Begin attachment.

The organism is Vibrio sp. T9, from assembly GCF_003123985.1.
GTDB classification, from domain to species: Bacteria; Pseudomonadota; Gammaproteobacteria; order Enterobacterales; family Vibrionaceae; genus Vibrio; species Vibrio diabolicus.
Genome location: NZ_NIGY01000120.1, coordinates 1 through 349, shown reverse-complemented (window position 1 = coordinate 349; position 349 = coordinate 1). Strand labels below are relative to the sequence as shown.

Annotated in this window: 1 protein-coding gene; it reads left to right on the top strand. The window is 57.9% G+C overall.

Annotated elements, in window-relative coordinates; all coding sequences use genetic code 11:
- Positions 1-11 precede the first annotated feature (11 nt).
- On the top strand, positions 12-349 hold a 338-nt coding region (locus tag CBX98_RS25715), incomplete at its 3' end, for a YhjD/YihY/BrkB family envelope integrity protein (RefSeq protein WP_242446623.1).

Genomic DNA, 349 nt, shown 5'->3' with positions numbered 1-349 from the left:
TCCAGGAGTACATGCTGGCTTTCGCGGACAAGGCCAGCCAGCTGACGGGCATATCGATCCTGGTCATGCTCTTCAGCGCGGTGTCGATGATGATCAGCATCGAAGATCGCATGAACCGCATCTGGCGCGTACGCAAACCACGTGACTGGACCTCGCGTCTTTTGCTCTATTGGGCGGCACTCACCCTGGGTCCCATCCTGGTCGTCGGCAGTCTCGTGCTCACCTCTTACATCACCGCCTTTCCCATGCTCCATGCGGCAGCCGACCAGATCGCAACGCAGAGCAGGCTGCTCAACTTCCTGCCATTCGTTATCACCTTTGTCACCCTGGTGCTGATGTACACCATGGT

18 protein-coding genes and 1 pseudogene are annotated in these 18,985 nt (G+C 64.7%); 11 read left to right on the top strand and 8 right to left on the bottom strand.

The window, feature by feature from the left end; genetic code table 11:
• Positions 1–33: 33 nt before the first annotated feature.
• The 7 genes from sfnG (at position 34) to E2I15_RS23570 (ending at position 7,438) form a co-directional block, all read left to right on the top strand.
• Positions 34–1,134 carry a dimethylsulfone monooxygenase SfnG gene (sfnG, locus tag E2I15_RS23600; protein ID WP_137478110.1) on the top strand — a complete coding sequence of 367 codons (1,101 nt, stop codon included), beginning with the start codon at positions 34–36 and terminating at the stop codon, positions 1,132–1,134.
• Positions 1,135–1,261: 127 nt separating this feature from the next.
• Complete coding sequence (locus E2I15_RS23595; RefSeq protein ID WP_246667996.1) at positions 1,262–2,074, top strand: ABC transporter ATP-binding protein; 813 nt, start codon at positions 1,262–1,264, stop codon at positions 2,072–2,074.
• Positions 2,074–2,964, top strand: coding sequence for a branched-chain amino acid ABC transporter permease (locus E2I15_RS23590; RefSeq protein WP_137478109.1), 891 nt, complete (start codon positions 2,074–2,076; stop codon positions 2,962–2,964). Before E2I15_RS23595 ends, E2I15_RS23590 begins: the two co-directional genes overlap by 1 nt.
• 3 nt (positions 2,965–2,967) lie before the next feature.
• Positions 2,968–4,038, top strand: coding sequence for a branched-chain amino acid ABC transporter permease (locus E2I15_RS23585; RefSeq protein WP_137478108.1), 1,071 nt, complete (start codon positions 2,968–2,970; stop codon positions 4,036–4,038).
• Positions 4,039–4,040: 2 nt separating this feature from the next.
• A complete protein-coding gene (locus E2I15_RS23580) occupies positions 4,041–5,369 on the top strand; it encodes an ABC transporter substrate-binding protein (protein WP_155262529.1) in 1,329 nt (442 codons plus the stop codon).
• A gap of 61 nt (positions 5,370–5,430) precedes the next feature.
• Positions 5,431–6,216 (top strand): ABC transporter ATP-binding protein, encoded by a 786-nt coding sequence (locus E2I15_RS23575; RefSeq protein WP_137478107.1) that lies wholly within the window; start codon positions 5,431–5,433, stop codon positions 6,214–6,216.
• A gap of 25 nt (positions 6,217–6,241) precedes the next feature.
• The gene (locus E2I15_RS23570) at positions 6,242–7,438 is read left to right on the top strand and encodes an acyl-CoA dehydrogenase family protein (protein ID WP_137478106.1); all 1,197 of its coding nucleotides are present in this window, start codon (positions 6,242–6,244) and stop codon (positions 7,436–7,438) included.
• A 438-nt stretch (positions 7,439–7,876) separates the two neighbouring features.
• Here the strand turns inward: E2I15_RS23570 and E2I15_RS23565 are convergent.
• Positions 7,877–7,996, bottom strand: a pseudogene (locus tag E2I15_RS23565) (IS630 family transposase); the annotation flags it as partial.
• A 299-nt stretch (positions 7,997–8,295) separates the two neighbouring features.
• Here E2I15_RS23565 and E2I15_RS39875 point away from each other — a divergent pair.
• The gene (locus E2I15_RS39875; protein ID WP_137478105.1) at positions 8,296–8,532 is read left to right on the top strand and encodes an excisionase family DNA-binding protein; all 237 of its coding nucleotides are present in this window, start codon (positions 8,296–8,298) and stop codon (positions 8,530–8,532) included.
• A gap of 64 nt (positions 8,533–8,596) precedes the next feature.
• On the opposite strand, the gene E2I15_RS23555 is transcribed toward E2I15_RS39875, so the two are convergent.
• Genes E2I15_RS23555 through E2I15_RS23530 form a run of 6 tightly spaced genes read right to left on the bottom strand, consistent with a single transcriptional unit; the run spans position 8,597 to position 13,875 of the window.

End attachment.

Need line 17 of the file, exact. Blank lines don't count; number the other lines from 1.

• Positions 2,074–2,964, top strand: coding sequence for a branched-chain amino acid ABC transporter permease (locus E2I15_RS23590; RefSeq protein WP_137478109.1), 891 nt, complete (start codon positions 2,074–2,076; stop codon positions 2,962–2,964). Before E2I15_RS23595 ends, E2I15_RS23590 begins: the two co-directional genes overlap by 1 nt.